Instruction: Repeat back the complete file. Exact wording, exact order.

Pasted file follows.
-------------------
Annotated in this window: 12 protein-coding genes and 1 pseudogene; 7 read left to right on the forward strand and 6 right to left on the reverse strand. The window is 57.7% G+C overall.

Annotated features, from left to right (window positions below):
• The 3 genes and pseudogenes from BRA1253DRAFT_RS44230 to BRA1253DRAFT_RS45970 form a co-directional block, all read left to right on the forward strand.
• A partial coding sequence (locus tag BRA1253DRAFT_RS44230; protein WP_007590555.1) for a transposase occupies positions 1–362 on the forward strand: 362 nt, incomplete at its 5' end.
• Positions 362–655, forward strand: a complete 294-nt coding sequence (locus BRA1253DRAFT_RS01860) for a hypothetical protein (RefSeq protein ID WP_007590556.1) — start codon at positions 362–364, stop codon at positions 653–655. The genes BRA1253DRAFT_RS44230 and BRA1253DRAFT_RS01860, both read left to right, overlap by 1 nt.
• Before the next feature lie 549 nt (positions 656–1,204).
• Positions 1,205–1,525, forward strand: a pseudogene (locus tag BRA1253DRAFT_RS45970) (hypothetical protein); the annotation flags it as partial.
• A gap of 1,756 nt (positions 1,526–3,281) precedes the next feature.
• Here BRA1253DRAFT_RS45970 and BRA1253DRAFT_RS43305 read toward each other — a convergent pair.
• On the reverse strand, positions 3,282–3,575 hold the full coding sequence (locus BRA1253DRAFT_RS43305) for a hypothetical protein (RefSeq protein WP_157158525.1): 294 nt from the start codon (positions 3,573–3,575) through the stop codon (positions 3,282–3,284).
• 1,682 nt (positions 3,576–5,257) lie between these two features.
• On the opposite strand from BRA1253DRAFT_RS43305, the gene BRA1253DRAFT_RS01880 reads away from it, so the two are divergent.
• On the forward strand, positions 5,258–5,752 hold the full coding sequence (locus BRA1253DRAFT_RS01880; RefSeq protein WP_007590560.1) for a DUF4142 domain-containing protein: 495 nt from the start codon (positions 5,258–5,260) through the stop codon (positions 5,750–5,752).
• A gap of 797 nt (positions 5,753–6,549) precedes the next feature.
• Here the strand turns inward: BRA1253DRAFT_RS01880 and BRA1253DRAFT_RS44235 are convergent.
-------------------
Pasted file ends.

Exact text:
Annotated in this window: 12 protein-coding genes and 1 pseudogene; 7 read left to right on the forward strand and 6 right to left on the reverse strand. The window is 57.7% G+C overall.

Annotated features, from left to right (window positions below):
• The 3 genes and pseudogenes from BRA1253DRAFT_RS44230 to BRA1253DRAFT_RS45970 form a co-directional block, all read left to right on the forward strand.
• A partial coding sequence (locus tag BRA1253DRAFT_RS44230; protein WP_007590555.1) for a transposase occupies positions 1–362 on the forward strand: 362 nt, incomplete at its 5' end.
• Positions 362–655, forward strand: a complete 294-nt coding sequence (locus BRA1253DRAFT_RS01860) for a hypothetical protein (RefSeq protein ID WP_007590556.1) — start codon at positions 362–364, stop codon at positions 653–655. The genes BRA1253DRAFT_RS44230 and BRA1253DRAFT_RS01860, both read left to right, overlap by 1 nt.
• Before the next feature lie 549 nt (positions 656–1,204).
• Positions 1,205–1,525, forward strand: a pseudogene (locus tag BRA1253DRAFT_RS45970) (hypothetical protein); the annotation flags it as partial.
• A gap of 1,756 nt (positions 1,526–3,281) precedes the next feature.
• Here BRA1253DRAFT_RS45970 and BRA1253DRAFT_RS43305 read toward each other — a convergent pair.
• On the reverse strand, positions 3,282–3,575 hold the full coding sequence (locus BRA1253DRAFT_RS43305) for a hypothetical protein (RefSeq protein WP_157158525.1): 294 nt from the start codon (positions 3,573–3,575) through the stop codon (positions 3,282–3,284).
• 1,682 nt (positions 3,576–5,257) lie between these two features.
• On the opposite strand from BRA1253DRAFT_RS43305, the gene BRA1253DRAFT_RS01880 reads away from it, so the two are divergent.
• On the forward strand, positions 5,258–5,752 hold the full coding sequence (locus BRA1253DRAFT_RS01880; RefSeq protein WP_007590560.1) for a DUF4142 domain-containing protein: 495 nt from the start codon (positions 5,258–5,260) through the stop codon (positions 5,750–5,752).
• A gap of 797 nt (positions 5,753–6,549) precedes the next feature.
• Here the strand turns inward: BRA1253DRAFT_RS01880 and BRA1253DRAFT_RS44235 are convergent.